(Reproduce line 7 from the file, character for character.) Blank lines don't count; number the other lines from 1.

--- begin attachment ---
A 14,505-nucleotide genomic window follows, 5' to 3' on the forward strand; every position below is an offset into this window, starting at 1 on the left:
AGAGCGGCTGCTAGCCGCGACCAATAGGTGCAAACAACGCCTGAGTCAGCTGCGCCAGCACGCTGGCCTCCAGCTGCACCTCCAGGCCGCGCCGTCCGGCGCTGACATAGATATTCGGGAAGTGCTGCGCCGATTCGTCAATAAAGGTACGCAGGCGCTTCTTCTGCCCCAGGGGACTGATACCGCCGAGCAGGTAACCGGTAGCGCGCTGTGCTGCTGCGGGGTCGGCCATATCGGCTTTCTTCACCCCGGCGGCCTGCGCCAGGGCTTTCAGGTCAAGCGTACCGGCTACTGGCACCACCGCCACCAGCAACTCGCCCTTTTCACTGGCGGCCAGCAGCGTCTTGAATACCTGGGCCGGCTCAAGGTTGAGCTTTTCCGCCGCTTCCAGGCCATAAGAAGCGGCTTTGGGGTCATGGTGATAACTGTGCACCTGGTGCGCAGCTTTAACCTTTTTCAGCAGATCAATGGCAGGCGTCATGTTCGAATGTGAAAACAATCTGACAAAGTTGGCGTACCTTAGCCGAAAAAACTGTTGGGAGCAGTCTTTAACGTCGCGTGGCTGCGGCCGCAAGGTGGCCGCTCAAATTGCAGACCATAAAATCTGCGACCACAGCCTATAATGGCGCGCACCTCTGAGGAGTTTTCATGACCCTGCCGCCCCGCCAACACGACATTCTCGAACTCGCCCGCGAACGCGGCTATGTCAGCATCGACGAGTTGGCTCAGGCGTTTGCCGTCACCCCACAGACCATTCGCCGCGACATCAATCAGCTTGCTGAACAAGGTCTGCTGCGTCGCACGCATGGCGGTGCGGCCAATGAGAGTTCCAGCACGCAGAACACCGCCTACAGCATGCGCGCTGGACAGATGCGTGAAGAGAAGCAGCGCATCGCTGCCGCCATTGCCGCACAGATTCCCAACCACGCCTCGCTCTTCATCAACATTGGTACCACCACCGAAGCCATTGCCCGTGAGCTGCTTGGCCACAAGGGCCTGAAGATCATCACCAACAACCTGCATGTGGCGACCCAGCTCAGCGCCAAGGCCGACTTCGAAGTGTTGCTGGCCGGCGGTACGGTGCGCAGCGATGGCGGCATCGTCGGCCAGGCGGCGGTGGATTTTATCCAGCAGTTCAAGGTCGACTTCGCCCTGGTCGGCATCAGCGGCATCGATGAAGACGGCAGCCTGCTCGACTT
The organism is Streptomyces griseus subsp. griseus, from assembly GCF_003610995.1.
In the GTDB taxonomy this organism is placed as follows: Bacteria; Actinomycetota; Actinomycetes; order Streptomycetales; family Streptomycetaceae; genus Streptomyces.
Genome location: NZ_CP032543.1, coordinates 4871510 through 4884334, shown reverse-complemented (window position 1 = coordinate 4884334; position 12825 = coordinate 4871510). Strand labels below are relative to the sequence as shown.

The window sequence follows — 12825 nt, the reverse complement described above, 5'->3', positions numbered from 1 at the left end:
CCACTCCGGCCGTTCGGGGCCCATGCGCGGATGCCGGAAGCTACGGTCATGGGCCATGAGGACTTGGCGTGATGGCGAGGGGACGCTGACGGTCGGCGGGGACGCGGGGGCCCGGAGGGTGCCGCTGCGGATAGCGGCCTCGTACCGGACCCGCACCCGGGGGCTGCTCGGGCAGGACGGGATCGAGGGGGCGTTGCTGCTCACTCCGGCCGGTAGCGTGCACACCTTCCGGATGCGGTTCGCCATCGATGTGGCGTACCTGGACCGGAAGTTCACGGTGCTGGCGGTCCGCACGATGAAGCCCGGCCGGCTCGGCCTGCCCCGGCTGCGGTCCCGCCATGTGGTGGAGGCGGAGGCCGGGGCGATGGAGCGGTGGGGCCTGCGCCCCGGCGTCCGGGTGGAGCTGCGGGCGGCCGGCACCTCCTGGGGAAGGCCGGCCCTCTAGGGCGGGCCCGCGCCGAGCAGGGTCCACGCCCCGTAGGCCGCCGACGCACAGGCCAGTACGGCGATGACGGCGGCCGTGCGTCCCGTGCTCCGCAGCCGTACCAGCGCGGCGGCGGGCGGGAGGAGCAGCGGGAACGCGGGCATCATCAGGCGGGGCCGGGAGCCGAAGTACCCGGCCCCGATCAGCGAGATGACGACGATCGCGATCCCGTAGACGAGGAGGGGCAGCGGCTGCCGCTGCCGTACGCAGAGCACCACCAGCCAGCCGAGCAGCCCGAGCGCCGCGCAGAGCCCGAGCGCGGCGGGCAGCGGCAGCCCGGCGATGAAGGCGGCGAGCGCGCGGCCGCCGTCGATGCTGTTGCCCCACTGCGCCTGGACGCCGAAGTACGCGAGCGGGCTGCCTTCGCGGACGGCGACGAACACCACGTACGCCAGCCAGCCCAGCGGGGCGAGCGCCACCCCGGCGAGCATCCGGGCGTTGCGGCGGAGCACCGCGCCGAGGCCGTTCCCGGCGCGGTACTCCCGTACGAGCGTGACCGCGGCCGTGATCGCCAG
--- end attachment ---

CCACTCCGGCCGTTCGGGGCCCATGCGCGGATGCCGGAAGCTACGGTCATGGGCCATGAGGACTTGGCGTGATGGCGAGGGGACGCTGACGGTCGGCGGGGACGCGGGGGCCCGGAGGGTGCCGCTGCGGATAGCGGCCTCGTACCGGACCCGCACCCGGGGGCTGCTCGGGCAGGACGGGATCGAGGGGGCGTTGCTGCTCACTCCGGCCGGTAGCGTGCACACCTTCCGGATGCGGTTCGCCATCGATGTGGCGTACCTGGACCGGAAGTTCACGGTGCTGGCGGTCCGCACGATGAAGCCCGGCCGGCTCGGCCTGCCCCGGCTGCGGTCCCGCCATGTGGTGGAGGCGGAGGCCGGGGCGATGGAGCGGTGGGGCCTGCGCCCCGGCGTCCGGGTGGAGCTGCGGGCGGCCGGCACCTCCTGGGGAAGGCCGGCCCTCTAGGGCGGGCCCGCGCCGAGCAGGGTCCACGCCCCGTAGGCCGCCGACGCACAGGCCAGTACGGCGATGACGGCGGCCGTGCGTCCCGTGCTCCGCAGCCGTACCAGCGCGGCGGCGGGCGGGAGGAGCAGCGGGAACGCGGGCATCATCAGGCGGGGCCGGGAGCCGAAGTACCCGGCCCCGATCAGCGAGATGACGACGATCGCGATCCCGTAGACGAGGAGGGGCAGCGGCTGCCGCTGCCGTACGCAGAGCACCACCAGCCAGCCGAGCAGCCCGAGCGCCGCGCAGAGCCCGAGCGCGGCGGGCAGCGGCAGCCCGGCGATGAAGGCGGCGAGCGCGCGGCCGCCGTCGATGCTGTTGCCCCACTGCGCCTGGACGCCGAAGTACGCGAGCGGGCTGCCTTCGCGGACGGCGACGAACACCACGTACGCCAGCCAGCCCAGCGGGGCGAGCGCCACCCCGGCGAGCATCCGGGCGTTGCGGCGGAGCACCGCGCCGAGGCCGTTCCCGGCGCGGTACTCCCGTACGAGCGTGACCGCGGCCGTGATCGCCAG